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Millennium Hollywood Project Might Be On A Fault, Says State Geologist

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The folks behind the Millennium Hollywood project have dismissed their opponents' claims that the high-rise towers will be built over an active fault, but now California's state geologist are agreeing that yes, the fault may be active and more testing is needed.

The L.A. Times interviewed the head of the California Geological Survey, John Parrish, who told them there is now plenty of evidence that the fault is active and there's a potential for a devastating earthquake.

In response, Mayor Eric Garcetti said today he's going to wait for more scientific analysis to determine whether the city should go ahead with the project, which was just approved by the city council last week.

"There's faults throughout the city of Los Angeles that are active that have construction," Garcetti is quoted in the Times. "That's why we have seismic requirements, and why we rely on the government engineers who are experts in this area."

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He said that it's too soon to determine whether the project should be canceled. "I know what I don't know, and I don't know seismic engineering," he said. "Our people are neutral. They're not tasked with 'A is a project we want or don't want.' They don't kill it or promote it accordingly. So I will just rely on their sober scientific assessments."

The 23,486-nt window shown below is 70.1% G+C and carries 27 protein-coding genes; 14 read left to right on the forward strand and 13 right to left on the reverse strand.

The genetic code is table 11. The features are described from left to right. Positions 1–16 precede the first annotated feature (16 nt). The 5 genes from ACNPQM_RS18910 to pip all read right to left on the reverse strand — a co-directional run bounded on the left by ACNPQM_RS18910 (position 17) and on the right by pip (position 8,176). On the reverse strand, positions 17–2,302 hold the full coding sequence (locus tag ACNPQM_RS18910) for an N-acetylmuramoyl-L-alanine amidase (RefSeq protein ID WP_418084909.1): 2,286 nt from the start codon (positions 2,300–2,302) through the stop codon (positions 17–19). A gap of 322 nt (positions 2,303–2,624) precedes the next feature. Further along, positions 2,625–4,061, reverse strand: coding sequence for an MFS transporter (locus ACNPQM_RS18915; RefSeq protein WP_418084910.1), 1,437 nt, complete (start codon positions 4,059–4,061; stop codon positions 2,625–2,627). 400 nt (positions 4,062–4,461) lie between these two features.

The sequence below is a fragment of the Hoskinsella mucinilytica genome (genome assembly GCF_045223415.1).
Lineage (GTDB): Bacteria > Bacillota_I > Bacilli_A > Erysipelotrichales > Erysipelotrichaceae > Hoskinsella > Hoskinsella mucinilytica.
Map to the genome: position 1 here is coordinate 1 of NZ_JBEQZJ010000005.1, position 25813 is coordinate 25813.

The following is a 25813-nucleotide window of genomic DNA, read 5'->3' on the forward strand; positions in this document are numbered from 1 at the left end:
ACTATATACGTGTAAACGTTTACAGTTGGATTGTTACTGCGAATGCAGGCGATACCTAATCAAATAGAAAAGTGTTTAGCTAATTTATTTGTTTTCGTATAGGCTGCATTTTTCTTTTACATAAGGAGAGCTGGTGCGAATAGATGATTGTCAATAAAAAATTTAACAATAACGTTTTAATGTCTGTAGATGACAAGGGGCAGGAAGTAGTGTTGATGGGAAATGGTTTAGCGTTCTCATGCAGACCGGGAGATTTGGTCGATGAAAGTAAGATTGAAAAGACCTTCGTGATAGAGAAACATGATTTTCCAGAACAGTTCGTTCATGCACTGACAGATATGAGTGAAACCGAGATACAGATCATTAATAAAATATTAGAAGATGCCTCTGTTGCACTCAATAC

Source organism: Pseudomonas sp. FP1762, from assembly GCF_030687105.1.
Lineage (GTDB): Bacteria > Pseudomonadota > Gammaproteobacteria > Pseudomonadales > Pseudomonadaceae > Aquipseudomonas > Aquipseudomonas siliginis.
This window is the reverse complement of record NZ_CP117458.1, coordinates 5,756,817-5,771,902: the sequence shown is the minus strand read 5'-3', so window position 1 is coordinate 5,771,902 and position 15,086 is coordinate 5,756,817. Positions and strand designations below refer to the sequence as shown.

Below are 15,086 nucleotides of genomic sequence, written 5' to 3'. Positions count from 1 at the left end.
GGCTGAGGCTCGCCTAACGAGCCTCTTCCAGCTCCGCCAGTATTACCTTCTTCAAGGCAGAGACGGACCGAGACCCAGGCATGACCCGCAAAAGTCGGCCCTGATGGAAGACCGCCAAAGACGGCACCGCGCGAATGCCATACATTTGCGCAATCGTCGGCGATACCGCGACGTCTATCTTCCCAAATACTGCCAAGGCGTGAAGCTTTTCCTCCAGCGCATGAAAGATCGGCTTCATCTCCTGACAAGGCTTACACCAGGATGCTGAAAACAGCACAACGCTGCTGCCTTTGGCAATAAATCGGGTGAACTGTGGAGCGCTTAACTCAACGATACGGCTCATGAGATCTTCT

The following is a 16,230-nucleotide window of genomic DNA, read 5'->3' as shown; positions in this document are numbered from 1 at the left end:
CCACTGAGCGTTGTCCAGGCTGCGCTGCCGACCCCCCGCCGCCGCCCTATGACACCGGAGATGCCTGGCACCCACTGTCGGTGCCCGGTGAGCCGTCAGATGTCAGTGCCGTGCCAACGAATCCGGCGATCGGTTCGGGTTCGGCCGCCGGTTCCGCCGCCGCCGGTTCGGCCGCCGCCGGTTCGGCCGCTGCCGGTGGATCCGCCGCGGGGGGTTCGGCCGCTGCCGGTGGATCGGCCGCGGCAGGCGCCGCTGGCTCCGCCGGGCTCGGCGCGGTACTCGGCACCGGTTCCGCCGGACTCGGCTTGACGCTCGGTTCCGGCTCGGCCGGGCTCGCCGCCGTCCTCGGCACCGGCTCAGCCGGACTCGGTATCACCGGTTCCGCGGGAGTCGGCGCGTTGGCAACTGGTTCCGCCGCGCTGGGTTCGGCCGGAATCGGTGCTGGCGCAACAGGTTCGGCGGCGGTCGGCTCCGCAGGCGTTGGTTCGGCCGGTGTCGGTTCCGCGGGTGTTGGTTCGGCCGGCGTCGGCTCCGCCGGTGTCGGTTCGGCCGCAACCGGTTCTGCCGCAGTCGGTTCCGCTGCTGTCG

As for the sober scientists, Parrish said strands of the Hollywood fault do appear to run underneath the Millennium site, but that further tests are needed. "This is a very big project that they're working on, and they should have the latest information that's available," he told the Times.

While geologists have known about the Hollywood fault for decades, they've never mapped its exact route block-by-block. Several geologists interviewed by the Times have urged more extensive testing to determine exactly where the fault lies.

If the fault does run directly under where the 35- and 39-story towers are planned (right next to the Capital Records Building), the project would have to be revised or possibly abandoned altogether.

California law bars construction of new buildings within 50 feet of an active and mapped earthquake fault for obvious reasons.

A spokesman for the New York-based developer, Brian Lewis, told the Times that his geologists have done their own testing and found no evidence of a fault at the site. He added they're "happy to do more testing... We have no interest in building anything that would be unsafe."

The fault is not easy to map because it's not actually a straight line, but more of a "fracture zone," according to the Times, which compared it to a broken piece of peanut brittle.

Mapping the fault would have implications for all new developments in the Hollywood area, possibly including the other high-rise, mixed-use towers planned by the new owners of the Palladium.

The Hollywood fault hasn't ruptured in the last 7,000 or 8,000 years, Parrish said, but no responsible city planner would allow a high-occupancy building to be erected on top of it. The state defines a fault as "active" if it's had any activity in the last 11,000 years.

USC earth sciences professor James Dolan told the Times he often takes his students to the nearby intersection of Vine and Yucca streets to see what a fault looks like, as you can see it exposed on the incline to the 101 Freeway.

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In a letter to the state, Robert Sydnor, a retired state senior engineering geologist, called the Millennium developer's study "inadequate and substandard."

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